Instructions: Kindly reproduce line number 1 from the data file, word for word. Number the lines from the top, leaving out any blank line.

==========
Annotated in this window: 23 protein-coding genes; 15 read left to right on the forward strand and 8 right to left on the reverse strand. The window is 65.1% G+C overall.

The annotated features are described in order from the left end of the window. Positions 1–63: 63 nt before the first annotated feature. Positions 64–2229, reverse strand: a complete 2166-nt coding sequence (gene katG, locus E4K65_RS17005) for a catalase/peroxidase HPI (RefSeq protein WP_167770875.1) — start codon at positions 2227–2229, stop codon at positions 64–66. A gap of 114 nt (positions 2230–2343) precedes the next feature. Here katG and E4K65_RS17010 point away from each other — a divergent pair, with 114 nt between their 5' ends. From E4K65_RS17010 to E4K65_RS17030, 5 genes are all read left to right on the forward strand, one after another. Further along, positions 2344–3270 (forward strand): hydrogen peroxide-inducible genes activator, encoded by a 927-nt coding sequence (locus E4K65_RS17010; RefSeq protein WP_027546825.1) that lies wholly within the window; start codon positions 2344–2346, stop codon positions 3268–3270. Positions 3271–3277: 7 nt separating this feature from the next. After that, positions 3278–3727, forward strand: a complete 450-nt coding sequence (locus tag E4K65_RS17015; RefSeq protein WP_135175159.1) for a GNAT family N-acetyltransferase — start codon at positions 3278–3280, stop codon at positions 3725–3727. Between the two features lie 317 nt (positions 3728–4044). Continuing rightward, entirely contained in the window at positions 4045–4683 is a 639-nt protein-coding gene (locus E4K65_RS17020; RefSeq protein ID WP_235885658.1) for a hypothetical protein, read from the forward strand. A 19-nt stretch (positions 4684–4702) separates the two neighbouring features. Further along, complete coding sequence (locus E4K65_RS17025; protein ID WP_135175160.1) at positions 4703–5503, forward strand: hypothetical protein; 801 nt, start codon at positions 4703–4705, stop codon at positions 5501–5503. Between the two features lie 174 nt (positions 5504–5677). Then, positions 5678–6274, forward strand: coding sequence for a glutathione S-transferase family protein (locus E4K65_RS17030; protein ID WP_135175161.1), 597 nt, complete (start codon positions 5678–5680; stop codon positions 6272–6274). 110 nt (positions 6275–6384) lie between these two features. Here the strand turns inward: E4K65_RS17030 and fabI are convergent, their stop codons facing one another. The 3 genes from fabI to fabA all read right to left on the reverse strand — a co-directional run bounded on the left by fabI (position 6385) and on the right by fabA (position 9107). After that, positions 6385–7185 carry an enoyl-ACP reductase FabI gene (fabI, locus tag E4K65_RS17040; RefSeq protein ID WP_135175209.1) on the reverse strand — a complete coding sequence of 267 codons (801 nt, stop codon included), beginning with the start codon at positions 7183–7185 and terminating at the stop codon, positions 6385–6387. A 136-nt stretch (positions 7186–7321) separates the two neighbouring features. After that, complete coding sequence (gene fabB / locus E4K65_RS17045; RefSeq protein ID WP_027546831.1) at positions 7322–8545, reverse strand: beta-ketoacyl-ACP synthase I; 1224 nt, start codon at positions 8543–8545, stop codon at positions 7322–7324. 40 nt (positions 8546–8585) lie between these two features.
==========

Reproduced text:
Annotated in this window: 23 protein-coding genes; 15 read left to right on the forward strand and 8 right to left on the reverse strand. The window is 65.1% G+C overall.